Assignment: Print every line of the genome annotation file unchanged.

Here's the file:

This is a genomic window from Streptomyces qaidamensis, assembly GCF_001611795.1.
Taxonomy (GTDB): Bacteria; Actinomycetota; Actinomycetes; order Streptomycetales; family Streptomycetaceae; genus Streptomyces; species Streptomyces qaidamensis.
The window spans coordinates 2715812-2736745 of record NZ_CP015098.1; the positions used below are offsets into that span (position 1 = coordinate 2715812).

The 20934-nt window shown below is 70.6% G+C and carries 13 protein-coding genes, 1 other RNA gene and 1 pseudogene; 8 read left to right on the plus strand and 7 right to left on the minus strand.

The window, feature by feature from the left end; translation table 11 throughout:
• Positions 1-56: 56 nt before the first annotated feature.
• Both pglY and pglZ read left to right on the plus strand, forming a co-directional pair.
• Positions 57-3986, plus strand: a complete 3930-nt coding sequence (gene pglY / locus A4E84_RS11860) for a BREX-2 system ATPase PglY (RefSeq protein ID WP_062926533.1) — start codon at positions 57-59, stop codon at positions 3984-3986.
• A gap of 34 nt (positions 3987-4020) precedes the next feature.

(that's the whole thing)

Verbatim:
This is a genomic window from Streptomyces qaidamensis, assembly GCF_001611795.1.
Taxonomy (GTDB): Bacteria; Actinomycetota; Actinomycetes; order Streptomycetales; family Streptomycetaceae; genus Streptomyces; species Streptomyces qaidamensis.
The window spans coordinates 2715812-2736745 of record NZ_CP015098.1; the positions used below are offsets into that span (position 1 = coordinate 2715812).

The 20934-nt window shown below is 70.6% G+C and carries 13 protein-coding genes, 1 other RNA gene and 1 pseudogene; 8 read left to right on the plus strand and 7 right to left on the minus strand.

The window, feature by feature from the left end; translation table 11 throughout:
• Positions 1-56: 56 nt before the first annotated feature.
• Both pglY and pglZ read left to right on the plus strand, forming a co-directional pair.
• Positions 57-3986, plus strand: a complete 3930-nt coding sequence (gene pglY / locus A4E84_RS11860) for a BREX-2 system ATPase PglY (RefSeq protein ID WP_062926533.1) — start codon at positions 57-59, stop codon at positions 3984-3986.
• A gap of 34 nt (positions 3987-4020) precedes the next feature.